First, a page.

I am working on a WordPress child theme where I do not have access to any markup other than the header.php. (I have access to child functions.php and the style.css)

The site has a body and a div#wrapper, but I would really like there to be 1 or 2 divs between those because I don't want to use body to create a column and currently, the only way to wrangle the whacky markup would be with the body. I would like to get a div that actually wraps the page contents in this case.

   <section class='NEW-WRAPPING-ELEMENT'>
     <div id='wrapper'>
     <div id="footer'></div>
     <div id="other'></div>

This markup probably worked just fine in most cases with a classic 960px absolutely positioned layout, but it's hard to work with when you want a malleable responsive layout.

I can use JavaScript and wrap them on page load, but it seems like it would be better to build it on the server - since I'm using PHP anyway. ALSO, you can see the flash of styling when the .master wrapper kicks in. No good!

I am removing p tags from images and wrapping things like inline images with a figure with preg_wrap. Can I / should I - use a similar technique to 'wrap' my everything in the body with another div? I do not know regex at all. I hacked this together but no go so far. Thoughts???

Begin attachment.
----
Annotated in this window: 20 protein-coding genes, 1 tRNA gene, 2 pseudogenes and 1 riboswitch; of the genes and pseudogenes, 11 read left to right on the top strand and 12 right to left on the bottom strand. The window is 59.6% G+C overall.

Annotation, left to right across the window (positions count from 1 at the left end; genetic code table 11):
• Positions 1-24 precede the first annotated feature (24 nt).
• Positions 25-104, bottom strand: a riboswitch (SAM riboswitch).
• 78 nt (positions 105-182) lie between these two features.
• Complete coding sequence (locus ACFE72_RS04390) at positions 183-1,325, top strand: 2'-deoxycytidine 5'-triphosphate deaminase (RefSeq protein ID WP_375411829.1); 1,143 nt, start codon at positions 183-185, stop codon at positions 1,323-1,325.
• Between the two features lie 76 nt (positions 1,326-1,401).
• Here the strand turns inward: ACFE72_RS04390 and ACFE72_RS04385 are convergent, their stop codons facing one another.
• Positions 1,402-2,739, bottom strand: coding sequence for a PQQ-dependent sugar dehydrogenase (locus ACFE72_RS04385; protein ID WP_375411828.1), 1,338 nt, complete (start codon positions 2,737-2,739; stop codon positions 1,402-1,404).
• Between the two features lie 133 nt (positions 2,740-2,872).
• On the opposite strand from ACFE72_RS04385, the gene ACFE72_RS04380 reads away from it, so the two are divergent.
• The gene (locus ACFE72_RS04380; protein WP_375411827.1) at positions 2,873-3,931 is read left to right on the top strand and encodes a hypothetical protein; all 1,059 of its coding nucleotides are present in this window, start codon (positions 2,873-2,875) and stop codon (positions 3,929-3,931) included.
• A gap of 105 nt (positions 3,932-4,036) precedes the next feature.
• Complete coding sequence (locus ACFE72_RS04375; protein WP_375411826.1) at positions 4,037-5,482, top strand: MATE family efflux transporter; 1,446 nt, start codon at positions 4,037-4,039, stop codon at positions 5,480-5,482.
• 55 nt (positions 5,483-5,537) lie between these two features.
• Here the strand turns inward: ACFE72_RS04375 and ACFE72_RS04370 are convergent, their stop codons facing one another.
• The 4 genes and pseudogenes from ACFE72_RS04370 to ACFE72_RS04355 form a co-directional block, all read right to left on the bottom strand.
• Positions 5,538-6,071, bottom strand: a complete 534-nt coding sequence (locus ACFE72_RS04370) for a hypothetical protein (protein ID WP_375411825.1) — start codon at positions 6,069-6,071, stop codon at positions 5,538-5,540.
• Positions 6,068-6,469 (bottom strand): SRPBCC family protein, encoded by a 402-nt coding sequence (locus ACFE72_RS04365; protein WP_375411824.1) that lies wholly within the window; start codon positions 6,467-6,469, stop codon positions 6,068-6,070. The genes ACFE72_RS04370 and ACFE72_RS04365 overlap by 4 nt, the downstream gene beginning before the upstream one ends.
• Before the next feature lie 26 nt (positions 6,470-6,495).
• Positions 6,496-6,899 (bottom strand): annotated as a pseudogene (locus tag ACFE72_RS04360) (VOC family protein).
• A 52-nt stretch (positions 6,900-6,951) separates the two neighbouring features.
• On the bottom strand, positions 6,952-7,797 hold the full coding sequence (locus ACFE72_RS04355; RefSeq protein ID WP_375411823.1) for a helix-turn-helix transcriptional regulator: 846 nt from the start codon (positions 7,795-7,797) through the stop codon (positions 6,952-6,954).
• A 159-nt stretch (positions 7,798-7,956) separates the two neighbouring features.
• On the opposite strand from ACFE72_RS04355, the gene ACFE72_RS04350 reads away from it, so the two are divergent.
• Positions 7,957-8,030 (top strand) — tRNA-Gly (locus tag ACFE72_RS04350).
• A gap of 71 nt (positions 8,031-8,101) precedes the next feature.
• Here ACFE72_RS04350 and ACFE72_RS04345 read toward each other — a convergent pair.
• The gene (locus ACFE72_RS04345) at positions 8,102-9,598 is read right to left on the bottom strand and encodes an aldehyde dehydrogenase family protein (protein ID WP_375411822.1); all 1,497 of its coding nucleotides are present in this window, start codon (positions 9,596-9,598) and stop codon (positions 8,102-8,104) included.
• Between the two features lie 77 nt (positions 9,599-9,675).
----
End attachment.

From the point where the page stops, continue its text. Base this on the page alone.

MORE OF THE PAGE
function wrap_wrapper( $content ) {
    // A regular expression of what to look for.
    $pattern = '/<body>(.*?)<\/body>/i';
    // What to replace it with. $1 refers to the content in the first 'capture group', in parentheses above
    $replacement = '<section class="new-master">$1</section>';
    return preg_replace( $pattern, $replacement, $content );
add_filter( 'the_content', 'wrap_wrapper' );

Here is a CodePen with full markup example of what I have to work with:

  • Can you explain why you do not have access to anything other than the style-sheet and a header.php? It would be interesting to see the reason.
    – Laxmana
    Commented Mar 16, 2017 at 18:49
  • The reason is that the company I am contracting with set things up that way. It is not ideal and I hope that one day I can convince them to rewrite their theme in a modern way. Commented Mar 16, 2017 at 23:32
  • When you say your access is restricted, surely you still have read access to those other files? Your question would be easier to address if we could see where certain template tags are used in the current implementation, notably get_header(), get_footer(), and wp_footer(). get_template_part() calls could also be useful.